The idea that you should look at yourself first to find a solution to a problem is not novel. Entire industries have been built around the business of fixing your own issues. But there’s an important codicil to all that self-improvement: It requires us to be honest with ourselves and acknowledge that something needs work.
The idea that diversity and inclusion would benefit if its champions were more self-aware came up in many of the sessions I attended in April at the 25th annual Multicultural Forum on Workplace Diversity (MCF) in Minneapolis, and with good reason.
Several diversity executives, including Tyronne Stoudemire from Mercer and Howard Ross from Cook Ross, pointed out that more money and resources have been spent recently than in the past 25 or so years of diversity work, yet we don’t have much to show for the effort. We are still having many of the same conversations about the same problems.
While there has been some progress and success to celebrate, by and large things seem to be in stasis. Diversity executives are wearing themselves out treading the same ground and fighting the same battles, moving two steps forward only to be forced a step back. Why?
Don’t we know by now that diversity is about more than just being equitable and fair and doing the work because it is the nice and right thing to do? I’d say yes. Don’t we know by now there is a measurable business case that provides ample reason to promote diversity and inclusion? Again, yes. Don’t people know that racism, gender discrimination, bias against LGBT employees and those with disabilities prevents these often highly skilled groups from inhabiting a useful place in the workforce? Yes, yes and yes.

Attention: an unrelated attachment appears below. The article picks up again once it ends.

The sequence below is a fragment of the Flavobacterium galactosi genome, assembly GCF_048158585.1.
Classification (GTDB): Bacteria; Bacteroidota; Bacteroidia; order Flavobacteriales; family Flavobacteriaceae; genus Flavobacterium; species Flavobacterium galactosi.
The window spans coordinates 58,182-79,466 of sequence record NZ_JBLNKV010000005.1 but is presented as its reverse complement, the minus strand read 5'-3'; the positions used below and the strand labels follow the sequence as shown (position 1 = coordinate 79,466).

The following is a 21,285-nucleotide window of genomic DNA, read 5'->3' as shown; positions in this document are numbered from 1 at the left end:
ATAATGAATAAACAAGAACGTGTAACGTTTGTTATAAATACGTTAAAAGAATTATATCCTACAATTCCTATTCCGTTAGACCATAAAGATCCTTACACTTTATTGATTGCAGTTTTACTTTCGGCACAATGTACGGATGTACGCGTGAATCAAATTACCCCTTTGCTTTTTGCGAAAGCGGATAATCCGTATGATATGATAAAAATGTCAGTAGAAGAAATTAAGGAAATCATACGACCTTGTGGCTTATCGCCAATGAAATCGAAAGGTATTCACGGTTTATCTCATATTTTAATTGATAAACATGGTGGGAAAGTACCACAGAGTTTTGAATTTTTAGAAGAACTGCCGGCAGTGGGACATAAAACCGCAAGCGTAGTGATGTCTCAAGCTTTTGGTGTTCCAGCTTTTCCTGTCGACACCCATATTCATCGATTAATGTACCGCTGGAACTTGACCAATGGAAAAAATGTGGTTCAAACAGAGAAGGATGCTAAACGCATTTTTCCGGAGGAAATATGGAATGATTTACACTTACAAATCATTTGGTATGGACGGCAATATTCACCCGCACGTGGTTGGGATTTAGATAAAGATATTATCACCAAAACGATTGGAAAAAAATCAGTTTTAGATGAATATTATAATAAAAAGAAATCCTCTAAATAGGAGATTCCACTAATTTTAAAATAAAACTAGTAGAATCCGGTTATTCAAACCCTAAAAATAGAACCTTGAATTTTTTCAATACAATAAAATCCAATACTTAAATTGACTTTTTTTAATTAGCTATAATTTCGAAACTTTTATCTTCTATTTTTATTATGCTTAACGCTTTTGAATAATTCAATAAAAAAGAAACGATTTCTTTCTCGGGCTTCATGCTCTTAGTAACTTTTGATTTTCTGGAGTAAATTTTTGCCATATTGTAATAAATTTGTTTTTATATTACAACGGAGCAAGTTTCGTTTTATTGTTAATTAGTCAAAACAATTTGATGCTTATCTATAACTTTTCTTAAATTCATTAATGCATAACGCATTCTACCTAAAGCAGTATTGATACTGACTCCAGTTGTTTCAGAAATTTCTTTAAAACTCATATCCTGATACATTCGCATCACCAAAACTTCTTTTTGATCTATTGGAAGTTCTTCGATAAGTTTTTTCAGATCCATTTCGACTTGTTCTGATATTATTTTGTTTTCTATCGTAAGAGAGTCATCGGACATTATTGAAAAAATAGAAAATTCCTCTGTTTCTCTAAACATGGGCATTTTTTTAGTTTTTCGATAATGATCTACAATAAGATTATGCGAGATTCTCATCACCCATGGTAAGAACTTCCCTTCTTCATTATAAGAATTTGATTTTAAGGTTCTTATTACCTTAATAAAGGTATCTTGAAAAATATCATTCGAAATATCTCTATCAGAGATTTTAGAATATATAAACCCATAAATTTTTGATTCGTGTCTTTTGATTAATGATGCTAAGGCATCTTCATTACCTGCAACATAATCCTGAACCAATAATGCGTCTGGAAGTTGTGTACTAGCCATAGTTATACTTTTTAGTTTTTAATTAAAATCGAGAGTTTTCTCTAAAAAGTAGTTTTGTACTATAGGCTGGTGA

Yet many companies are strategically and programmatically stalled. Diversity fatigue has set in like gangrene in some, and others are just going through the motions so as not to appear unaware or uncaring lest they inspire an avalanche of ill will via social media.
The problem is we’re going about this the wrong way.
Some diversity executives are going into their companies armed for a battle and they’re lobbying for time and money to fix what ills the place. They want to ensure all people know when their actions and practices may be motivated by unconscious bias. They want everyone to know when established processes exclude worthy candidates who by accident of birth don’t fit the mold. They want to ensure their companies appeal to the best available talent in the marketplace — an increasingly diverse group.
But the desire to work that strategic diversity management magic is coming from a negative place: We need to fix you. In other words, there is an organizational problem and you are the cause.
It’s like being the bad kid the teacher calls out in front of everyone. Only it’s worse because everyone involved is an adult — an adult who works, pays bills, sacrifices and is continually attempting to balance the many competing demands of his or her own life. Few have the patience or desire to listen to how their actions may be unfair, wrong or otherwise undesirable.
Let’s try some positivity instead. I personally do not respond well when someone points out my mistakes, even when I know I made them. Few people do. It inspires defensiveness and can make the parties involved want to ignore the whole thing like it never existed. It does not inspire feelings of good will or a desire to expend energy on an idea we may not see as practical or applicable.
Leslie Traub and Rosalyn Taylor O’Neale of Cook Ross did a session at the MCF on authentic gender leadership, and part of what made it effective is that both women acknowledged they have flaws. They poked fun at themselves even as they dropped pearls of wisdom on how attendees can improve the female representation at the top.
Maybe that’s what diversity executives have to do to get and keep folks’ attention — acknowledge their foibles and the problems with diversity practice. Once people see that wagging finger pointed in instead of out, they might be inspired to do the same. Then we can all move forward together.